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Brigadeiro, national truffle of Brazil.
Alternative names Negrinho
Type Confectionery
Place of origin Brazil
Creator Brigadier Eduardo Gomes
Serving temperature Cold, chill and sometimes warm/hot when consumed with a spoon
Main ingredients Sweetened condensed milk, butter and chocolate powder
Variations Melted brigadeiro, almond brigadeiro
Cookbook:Brigadeiro  Brigadeiro

Brigadeiro Portuguese pronunciation: [bɾiga'dejɾu] (Portuguese for Brigadier; also known in some southern Brazilian states as negrinho, literally "blackie") is a simple Brazilian chocolate bonbon, created in the 1940s. It is a very popular candy in Brazil and it is usually served as a dessert and at birthday parties.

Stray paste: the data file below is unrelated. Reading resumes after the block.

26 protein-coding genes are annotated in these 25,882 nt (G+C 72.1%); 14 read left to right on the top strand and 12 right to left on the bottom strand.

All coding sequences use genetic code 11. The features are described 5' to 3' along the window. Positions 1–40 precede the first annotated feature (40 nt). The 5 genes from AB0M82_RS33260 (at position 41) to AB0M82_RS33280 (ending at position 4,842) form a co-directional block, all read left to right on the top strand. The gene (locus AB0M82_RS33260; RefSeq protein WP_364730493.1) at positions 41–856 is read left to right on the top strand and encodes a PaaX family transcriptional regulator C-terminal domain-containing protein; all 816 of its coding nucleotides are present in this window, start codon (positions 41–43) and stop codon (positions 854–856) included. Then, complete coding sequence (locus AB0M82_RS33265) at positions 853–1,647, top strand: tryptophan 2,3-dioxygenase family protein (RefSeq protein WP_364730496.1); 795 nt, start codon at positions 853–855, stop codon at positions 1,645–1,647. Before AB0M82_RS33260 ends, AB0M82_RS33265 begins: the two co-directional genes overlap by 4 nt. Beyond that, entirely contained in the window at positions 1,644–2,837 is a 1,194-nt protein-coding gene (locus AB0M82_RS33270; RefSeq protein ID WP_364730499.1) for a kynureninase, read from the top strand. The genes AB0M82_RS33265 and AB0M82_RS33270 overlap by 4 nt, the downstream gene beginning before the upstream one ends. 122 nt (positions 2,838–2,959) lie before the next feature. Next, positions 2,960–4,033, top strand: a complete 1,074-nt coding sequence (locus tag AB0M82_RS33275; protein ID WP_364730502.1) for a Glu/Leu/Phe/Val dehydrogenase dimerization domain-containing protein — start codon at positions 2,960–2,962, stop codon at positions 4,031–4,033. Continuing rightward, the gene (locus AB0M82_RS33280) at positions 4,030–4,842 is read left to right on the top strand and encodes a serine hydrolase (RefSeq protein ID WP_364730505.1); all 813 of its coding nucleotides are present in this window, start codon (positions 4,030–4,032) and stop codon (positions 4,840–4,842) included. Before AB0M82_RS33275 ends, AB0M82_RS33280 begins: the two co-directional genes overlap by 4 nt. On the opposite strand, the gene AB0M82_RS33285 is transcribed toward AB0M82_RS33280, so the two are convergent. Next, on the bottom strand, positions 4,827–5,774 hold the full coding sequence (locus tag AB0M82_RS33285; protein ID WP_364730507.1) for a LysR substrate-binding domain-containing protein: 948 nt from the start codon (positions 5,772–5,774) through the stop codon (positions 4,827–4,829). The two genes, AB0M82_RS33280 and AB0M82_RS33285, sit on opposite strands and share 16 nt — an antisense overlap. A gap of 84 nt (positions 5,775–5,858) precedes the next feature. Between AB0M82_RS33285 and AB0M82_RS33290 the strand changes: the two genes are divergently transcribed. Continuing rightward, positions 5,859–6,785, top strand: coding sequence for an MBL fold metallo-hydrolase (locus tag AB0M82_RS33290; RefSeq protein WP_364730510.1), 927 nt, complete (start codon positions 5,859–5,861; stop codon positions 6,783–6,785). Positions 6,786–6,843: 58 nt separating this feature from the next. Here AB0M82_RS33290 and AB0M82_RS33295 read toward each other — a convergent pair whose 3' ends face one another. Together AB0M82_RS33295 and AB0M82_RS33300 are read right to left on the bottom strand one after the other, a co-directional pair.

The candy is made by mixing sweetened condensed milk, and cocoa powder or some kind of powdered chocolate together. The mixture is then heated in a pan on the stove to obtain a smooth, sticky texture, then rolled into balls, which are covered in granulated chocolate. It can also be used as a topping or filling for cakes and other pastries.

Beijinho is a variation that is often served together with brigadeiros at parties, and is prepared with grated coconut instead of chocolate powder.

There are a number of versions of the origin of the name. The most popular is that it was named after Brigadier Eduardo Gomes, whose shape was reminiscent of that of some varieties of chocolate truffles

See also[edit]